When did Humans first visit the ARABIAN PENINSULA?

27 December 2018

Lab Chat

p>Scientists believe they have uncovered evidence that humans inhabited the Arabian Peninsula as far back as half a million years ago. While the scorching temperatures and scarce rainfall make this stretch of land an inhospitable place today, the new research raises the possibility that things weren’t always this way.

Primitive stone tools and cut marks on mammal bones were discovered in the region a few years ago, sparking speculation that perhaps the region didn’t always suffer from the climate that it does now. Further isotope analysis of the findings reveal that the area was once dominated by grasslands similar to those found in the African savannah and could have been subject to human activity as far back as 500,000 years ago.

Building upon previous research

The new study, published recently in the journal Nature Ecology & Evolution, applied carbon and oxygen isotope analysis techniques to the enamel found on teeth believed to have belonged to mammals such as antelopes, elephants and horses from the Pleistocene period. They were discovered by Australian doctoral student Mathew Stewart several years ago in the T’is al Ghadah region in Saudi Arabia.

“I don’t think I had realised the gravity of it yet. I didn’t realise this would be the oldest evidence of people in the peninsula to date and that no one had found anything like this before,” explained Stewart, whose team also came across fragments of stone believed to have been created during tool-making processes. “The stone tools add the nail in the coffin,” concluded Stewart.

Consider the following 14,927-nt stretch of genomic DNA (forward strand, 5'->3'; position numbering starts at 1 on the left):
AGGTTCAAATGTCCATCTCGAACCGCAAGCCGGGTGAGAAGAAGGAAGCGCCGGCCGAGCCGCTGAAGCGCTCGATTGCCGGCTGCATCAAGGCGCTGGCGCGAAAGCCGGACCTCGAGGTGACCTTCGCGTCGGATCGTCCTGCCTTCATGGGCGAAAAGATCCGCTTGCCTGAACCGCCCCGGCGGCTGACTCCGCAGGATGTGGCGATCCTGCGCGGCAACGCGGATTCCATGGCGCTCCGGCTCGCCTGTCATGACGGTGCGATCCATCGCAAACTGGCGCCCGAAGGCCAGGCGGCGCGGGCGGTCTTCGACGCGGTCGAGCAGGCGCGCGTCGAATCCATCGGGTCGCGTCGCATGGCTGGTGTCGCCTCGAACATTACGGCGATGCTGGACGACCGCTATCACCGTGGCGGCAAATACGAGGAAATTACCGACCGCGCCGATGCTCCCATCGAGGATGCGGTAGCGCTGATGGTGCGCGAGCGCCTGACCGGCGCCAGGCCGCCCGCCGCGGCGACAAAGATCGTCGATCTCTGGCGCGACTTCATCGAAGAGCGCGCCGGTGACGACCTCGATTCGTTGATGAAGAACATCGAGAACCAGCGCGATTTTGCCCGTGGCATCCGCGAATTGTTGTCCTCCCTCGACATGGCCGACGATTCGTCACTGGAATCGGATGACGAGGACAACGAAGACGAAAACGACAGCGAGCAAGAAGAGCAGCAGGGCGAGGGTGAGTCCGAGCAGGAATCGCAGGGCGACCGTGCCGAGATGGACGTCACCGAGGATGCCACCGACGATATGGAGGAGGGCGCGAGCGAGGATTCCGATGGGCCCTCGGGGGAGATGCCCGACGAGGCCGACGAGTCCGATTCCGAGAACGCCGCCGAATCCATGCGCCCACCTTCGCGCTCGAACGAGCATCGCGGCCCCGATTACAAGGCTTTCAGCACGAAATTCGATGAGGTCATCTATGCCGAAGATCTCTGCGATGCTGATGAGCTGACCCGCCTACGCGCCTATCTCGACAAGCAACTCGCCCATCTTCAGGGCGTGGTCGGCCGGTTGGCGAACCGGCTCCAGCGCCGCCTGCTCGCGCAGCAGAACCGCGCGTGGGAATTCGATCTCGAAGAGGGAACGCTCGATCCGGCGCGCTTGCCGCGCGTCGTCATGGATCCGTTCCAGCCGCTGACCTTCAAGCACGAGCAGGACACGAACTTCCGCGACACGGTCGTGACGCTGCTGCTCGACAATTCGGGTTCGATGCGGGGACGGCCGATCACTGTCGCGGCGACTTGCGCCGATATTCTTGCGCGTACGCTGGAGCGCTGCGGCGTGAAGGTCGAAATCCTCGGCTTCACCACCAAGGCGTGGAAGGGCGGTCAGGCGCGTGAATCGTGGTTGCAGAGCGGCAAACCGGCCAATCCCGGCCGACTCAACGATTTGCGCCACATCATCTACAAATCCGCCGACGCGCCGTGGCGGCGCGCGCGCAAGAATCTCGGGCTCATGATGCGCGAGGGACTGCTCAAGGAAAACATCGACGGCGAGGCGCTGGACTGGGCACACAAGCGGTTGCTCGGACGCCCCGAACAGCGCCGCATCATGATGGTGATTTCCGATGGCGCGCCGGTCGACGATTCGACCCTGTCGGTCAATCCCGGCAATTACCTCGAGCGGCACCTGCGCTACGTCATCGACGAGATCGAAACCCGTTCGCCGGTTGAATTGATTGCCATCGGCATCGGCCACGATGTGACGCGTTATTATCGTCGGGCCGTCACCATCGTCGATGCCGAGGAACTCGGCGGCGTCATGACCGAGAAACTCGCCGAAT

Corroborating evidence

Fossilised animals can teach us much about how our ecosystem used to be and the latest study added to a growing body of knowledge of what conditions might have been like in the Arabian Peninsula hundreds of thousands of years ago. Since tooth enamel grows in a similar method to tree rings, it can provide information about how an environment changes over time. Data obtained from the carbon isotope analysis gave an insight into the animals’ diets, while the oxygen isotope analysis revealed information about water sources, temperature and humidity levels back then.

Both analyses pointed towards a much wetter climate and lusher habitat in the region. This contradicts previous schools of thought which believed that the Arabian Peninsula was too inhospitable for human habitation. However, the new study also suggests that these people were not Homo Sapiens as we are, but rather an earlier form of hominin.

Earliest humans

The scientists’ work places the animal fossils at around half a million years old. Given that there are cutting marks on their skeletons, this means the human activity must have taken place around the same time. However, the first known Homo Sapiens did not surface until 300,000 years ago, meaning these dwellers must have been a more primitive form of the species.

However, if the environment was as wet and green as parts of Africa, that also crucially points to the fact that the hominins would not have to had to have undergone any major evolutionary changes in order to survive in the climate. As such, these new findings are providing a whole new insight into not only the history of our planet, but also our species, as well.

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